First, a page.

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Huckabee could face hurdles from the past

Parole of rapist haunts campaign

WASHINGTON - To Mike Huckabee, Baptist minister, former governor, and GOP candidate for president, being a good Christian is about redemption and forgiveness and recognizing his own frailties so he can be more understanding of the shortcomings of others.

It's an attitude that drives much of Huckabee's political agenda, including the assertion - unusual for a conservative Republican - that prisons are full of people who would be better off in drug treatment than behind bars. But there is one man Huckabee believed deserved a second chance, convicted rapist Wayne Dumond, who continues to haunt Huckabee's burgeoning presidential campaign.

Huckabee, whose self-deprecating humor and easy candor have charmed many on the campaign trail, bristles when asked about the case, in which Dumond - now dead - was paroled from an Arkansas prison, with then- governor Huckabee's endorsement, only to sexually assault and kill a woman in Missouri.

"It was one of those things I just feel horrible about. You just ache all the way to the bone over what happened," the former Arkansas governor said in an interview. "But nobody could know that" Dumond would attack again, he said.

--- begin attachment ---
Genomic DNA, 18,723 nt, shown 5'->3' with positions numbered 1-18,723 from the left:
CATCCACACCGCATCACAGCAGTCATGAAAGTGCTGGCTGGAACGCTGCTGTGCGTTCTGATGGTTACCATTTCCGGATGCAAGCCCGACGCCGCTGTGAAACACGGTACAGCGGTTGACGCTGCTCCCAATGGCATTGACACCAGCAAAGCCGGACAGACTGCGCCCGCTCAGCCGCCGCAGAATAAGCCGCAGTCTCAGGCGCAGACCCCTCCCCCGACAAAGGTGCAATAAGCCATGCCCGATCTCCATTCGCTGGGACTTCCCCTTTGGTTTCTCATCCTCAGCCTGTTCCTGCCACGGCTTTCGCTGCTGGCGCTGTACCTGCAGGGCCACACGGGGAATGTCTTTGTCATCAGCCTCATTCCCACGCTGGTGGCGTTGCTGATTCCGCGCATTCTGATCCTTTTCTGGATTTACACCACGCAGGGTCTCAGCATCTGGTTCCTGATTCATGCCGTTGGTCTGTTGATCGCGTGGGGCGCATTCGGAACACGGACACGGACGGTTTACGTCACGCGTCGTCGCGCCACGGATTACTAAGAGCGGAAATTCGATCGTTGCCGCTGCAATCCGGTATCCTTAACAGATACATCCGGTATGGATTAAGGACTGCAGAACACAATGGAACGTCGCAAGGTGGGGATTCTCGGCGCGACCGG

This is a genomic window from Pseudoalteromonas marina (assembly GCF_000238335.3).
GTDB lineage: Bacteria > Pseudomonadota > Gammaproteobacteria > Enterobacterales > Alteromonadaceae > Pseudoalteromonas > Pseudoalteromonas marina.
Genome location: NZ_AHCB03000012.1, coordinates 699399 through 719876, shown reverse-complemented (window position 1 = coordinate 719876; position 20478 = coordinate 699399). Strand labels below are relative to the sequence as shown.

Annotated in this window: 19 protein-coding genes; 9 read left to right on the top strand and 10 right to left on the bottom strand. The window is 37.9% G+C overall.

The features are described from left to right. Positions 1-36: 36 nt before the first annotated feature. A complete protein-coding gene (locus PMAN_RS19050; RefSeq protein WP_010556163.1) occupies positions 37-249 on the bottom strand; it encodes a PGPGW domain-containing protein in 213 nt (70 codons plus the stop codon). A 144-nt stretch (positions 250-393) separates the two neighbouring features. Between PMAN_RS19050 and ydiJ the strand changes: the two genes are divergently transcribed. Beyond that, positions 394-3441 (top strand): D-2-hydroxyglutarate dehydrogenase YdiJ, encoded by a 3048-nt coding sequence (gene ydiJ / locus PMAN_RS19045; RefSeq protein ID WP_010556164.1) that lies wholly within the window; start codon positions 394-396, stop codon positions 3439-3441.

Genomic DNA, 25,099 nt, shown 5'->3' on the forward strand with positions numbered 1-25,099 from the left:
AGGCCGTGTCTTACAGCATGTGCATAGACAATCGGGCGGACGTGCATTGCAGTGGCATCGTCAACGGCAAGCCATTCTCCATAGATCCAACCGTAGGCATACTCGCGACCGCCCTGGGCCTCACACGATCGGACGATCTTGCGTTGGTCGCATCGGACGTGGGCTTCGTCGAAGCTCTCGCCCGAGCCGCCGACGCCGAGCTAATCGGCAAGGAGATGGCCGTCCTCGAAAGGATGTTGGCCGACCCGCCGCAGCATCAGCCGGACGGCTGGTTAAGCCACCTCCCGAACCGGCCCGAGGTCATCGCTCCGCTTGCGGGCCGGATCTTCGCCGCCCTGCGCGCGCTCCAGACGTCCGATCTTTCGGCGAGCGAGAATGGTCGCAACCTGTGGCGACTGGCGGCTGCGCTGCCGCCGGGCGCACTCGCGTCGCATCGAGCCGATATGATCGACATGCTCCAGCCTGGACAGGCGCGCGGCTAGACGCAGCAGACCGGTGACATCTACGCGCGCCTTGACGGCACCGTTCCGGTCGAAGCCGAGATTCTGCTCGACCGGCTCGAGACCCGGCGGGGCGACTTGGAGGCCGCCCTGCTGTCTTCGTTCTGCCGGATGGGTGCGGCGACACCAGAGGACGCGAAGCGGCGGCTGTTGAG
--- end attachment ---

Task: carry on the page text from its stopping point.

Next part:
Dumond's case is notorious in Arkansas. In 1984, he raped a 17-year-old girl. While awaiting trial at his home, he was castrated by, he said, masked intruders. Later, after Dumond went to prison for life, some people in Arkansas saw the sentence as excessive, especially given his mutilation.

Huckabee was one, and, after becoming governor in 1996, he announced his desire to commute Dumond's sentence. Dumond's rape victim, Ashley Stevens, saw it differently.

Stevens, now 40 and living in the western United States, said she tried to persuade Huckabee not to shorten the sentence for Dumond.

"I told [Huckabee]: If you ever let him out, he's going to do it again," she said in an interview.

She was able to get a meeting with the governor - who, she said, had not spoken to her before announcing his intention to commute Dumond's sentence - but realized Huckabee had "made up his mind." So Stevens stood up, she said, walked over to Huckabee, who was seated on a sofa, squatted down and thrust her face inches from his.